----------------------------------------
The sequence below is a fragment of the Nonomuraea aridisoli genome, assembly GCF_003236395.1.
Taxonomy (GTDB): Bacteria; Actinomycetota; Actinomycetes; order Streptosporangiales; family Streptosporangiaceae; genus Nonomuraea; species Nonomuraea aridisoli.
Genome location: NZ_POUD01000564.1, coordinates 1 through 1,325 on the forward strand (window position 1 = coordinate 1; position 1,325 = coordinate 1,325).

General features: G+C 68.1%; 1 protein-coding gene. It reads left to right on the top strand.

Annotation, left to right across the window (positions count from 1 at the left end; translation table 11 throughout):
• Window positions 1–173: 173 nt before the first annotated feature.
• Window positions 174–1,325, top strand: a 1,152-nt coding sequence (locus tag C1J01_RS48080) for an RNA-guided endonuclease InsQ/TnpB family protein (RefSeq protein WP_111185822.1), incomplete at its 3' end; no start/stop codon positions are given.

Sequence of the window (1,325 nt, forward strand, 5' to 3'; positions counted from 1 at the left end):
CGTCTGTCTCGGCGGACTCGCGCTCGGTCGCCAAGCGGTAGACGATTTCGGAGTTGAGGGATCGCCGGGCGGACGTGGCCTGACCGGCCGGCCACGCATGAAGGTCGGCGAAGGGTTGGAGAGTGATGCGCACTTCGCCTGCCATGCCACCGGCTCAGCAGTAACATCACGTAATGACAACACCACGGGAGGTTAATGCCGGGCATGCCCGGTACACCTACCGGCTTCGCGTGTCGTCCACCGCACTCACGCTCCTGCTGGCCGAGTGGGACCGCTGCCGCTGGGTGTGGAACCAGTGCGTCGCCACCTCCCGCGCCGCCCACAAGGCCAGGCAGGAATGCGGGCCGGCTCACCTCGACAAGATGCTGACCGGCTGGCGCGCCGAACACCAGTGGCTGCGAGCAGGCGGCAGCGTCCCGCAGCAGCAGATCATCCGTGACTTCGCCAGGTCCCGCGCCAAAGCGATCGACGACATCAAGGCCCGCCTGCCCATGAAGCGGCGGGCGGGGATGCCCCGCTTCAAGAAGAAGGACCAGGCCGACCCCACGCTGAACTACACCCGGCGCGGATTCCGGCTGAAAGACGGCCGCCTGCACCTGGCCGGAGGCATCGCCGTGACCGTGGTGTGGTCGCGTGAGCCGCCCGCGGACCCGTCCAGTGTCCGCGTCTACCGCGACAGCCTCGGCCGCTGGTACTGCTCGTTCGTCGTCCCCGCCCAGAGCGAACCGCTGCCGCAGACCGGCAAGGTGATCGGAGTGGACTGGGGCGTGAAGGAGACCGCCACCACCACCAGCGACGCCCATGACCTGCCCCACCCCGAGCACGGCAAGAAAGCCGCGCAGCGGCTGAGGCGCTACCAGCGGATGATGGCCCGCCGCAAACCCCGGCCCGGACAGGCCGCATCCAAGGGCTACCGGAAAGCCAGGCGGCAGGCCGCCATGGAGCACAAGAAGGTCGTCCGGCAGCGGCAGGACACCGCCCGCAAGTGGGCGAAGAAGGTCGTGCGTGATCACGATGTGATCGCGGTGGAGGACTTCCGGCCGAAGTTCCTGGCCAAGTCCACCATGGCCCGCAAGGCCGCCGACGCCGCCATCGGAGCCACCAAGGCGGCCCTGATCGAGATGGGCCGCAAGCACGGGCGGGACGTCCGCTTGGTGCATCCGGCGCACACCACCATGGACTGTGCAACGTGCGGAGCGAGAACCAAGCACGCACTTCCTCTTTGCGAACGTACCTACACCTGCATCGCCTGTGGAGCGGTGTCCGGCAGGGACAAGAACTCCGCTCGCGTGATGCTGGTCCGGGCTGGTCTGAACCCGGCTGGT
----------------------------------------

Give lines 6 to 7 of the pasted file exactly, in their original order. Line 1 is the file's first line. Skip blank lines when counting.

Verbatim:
• Window positions 1–173: 173 nt before the first annotated feature.
• Window positions 174–1,325, top strand: a 1,152-nt coding sequence (locus tag C1J01_RS48080) for an RNA-guided endonuclease InsQ/TnpB family protein (RefSeq protein WP_111185822.1), incomplete at its 3' end; no start/stop codon positions are given.